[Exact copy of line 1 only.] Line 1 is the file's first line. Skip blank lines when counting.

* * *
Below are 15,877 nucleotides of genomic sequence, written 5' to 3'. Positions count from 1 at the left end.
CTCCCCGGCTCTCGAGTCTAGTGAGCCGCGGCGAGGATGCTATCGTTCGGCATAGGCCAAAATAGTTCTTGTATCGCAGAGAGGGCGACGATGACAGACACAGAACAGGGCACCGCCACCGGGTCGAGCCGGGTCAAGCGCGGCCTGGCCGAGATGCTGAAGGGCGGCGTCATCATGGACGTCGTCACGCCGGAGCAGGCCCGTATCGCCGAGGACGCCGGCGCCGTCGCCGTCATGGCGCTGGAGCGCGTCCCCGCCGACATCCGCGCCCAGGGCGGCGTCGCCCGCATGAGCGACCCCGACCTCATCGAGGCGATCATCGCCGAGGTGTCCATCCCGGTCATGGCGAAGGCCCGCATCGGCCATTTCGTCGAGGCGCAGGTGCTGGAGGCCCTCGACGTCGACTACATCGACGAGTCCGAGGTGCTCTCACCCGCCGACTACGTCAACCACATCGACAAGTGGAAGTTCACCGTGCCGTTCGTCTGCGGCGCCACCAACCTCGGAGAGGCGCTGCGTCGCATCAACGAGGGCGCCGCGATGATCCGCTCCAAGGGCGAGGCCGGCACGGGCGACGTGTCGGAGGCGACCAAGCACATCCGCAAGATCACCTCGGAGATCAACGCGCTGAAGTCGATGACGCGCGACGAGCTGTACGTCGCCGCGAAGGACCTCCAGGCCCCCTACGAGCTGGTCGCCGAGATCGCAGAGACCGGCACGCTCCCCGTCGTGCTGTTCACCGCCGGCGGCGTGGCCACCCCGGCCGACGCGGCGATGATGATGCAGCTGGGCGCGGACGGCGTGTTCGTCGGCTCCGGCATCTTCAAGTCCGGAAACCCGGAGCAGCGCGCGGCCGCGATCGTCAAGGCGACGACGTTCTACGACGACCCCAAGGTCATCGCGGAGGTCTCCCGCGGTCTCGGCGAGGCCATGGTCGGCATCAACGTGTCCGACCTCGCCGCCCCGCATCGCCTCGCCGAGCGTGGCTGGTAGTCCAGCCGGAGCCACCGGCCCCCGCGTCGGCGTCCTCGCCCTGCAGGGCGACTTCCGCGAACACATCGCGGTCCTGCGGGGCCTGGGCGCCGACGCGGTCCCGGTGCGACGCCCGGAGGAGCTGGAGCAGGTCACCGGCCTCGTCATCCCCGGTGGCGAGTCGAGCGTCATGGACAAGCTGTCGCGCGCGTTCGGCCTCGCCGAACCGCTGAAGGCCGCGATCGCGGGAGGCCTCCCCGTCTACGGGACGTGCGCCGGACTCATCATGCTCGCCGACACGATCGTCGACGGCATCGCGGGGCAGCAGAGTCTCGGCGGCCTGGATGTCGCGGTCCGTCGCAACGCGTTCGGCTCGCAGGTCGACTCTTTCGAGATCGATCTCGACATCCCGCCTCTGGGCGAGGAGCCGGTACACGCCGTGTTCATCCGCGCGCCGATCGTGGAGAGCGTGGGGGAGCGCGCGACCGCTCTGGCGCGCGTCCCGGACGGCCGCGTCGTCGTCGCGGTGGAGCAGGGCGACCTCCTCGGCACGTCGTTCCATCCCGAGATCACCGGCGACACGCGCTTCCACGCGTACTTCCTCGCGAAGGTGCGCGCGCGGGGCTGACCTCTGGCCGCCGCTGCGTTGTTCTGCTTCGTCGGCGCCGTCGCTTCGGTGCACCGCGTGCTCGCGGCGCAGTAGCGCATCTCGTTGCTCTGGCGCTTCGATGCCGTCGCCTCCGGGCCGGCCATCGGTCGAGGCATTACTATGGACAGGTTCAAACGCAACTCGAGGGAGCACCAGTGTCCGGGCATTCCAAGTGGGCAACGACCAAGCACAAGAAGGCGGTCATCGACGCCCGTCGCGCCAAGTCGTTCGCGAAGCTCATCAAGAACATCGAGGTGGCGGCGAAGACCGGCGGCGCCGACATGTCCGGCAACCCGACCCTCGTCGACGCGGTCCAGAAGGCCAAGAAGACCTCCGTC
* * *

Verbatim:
Below are 15,877 nucleotides of genomic sequence, written 5' to 3'. Positions count from 1 at the left end.